Short interpregnancy intervals and risks for birth defects: support for the nutritional depletion hypothesis.

TitleShort interpregnancy intervals and risks for birth defects: support for the nutritional depletion hypothesis.
Publication TypeJournal Article
Year of Publication2021
AuthorsPetersen JM, Yazdy MM, Getz KD, Anderka MT, Werler MM
Corporate AuthorsNational Birth Defects Prevention Study
JournalAm J Clin Nutr
Date Published2021 Mar 01
ISSN1938-3207
Abstract

BACKGROUND: Research suggests short interpregnancy intervals increase risks for adverse perinatal outcomes, including some birth defects. A hypothesized cause is nutritional depletion, including folic acid (FA).

OBJECTIVES: We evaluated associations between short interpregnancy intervals, alone and in combination with FA intake, and the occurrence of select malformations.

METHODS: Data were from the National Birth Defects Prevention Study (US case-control, 1997-2011). Participants included multiparous women whose prior pregnancy resulted in live birth. Cases included 8 noncardiac and 6 cardiac defect groups (n = 3219); controls were nonmalformed live-borns (n = 2508). We categorized interpregnancy interval (<6, 6-11, 12-17, and 18-23 mo) and periconceptional FA intake [no FA supplement use and dietary folate equivalents (DFE) <400 µg/d, no FA supplement use and DFE ≥400 µg/d, or any FA supplement use]. We controlled for age, race/ethnicity, income, pregnancy intention, and study center. ORs <0.8 or >1.2 were considered to represent potentially meaningful associations.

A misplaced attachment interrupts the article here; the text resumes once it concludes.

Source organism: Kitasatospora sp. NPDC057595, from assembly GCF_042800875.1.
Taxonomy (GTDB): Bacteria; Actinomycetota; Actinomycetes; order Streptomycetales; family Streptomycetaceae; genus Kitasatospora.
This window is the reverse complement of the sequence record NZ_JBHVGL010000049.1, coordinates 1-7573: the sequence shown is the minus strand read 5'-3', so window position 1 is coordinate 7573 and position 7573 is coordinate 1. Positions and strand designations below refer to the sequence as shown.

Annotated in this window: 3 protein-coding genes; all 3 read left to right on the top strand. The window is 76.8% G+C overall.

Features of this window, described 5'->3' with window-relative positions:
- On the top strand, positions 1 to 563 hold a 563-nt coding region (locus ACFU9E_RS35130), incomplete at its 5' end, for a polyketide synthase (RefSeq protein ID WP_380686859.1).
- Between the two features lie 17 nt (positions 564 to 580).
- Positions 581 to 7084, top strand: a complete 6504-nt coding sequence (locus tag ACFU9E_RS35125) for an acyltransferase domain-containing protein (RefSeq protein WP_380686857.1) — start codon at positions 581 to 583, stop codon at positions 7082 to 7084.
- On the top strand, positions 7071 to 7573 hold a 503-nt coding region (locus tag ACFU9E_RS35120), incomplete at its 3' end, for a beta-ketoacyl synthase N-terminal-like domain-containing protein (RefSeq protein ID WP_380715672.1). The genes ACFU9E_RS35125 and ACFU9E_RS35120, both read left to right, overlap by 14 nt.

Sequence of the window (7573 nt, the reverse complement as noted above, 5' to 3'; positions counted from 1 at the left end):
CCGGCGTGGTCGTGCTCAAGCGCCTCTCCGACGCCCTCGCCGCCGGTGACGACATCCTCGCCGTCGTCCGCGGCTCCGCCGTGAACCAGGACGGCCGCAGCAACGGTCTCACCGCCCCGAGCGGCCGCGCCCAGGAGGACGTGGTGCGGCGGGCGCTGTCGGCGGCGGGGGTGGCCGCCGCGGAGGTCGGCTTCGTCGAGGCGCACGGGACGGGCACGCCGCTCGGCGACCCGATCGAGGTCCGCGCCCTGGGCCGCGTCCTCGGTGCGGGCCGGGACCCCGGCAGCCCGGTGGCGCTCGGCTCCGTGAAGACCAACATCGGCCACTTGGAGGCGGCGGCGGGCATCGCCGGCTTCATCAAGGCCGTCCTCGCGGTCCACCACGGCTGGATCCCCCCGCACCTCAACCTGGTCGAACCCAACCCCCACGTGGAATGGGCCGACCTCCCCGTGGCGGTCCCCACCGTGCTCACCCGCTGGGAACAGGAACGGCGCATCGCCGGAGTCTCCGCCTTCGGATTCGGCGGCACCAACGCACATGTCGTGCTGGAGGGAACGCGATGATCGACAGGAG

RESULTS: ORs for <6 compared with 18-23 mo were >1.2 for 4/8 noncardiac and 3/6 cardiac malformations. Among participants with any FA supplement use, ORs comparing <6 with 6-23 mo were <1.2 for most defects. Conversely, most ORs were >1.2 for <6 mo + no FA supplement use and DFE <400 µg/d compared with 6-23 mo + any FA supplement use. Magnitude and precision varied by defect.

CONCLUSIONS: Short interpregnancy intervals were associated with a trend of higher risks for several defects, notably in the absence of FA supplement use. To our knowledge, our study is the first to provide preliminary empirical support that these etiologies may be related to shorter interpregnancy intervals and possible nutritional deficiencies. Because FA intake is highly correlated with other nutrients, and because our estimates were generally imprecise, more research with larger sample sizes is needed to better understand the role of FA compared with other nutrients in each defect-specific etiology.

DOI10.1093/ajcn/nqaa436
Alternate JournalAm J Clin Nutr
PubMed ID33668063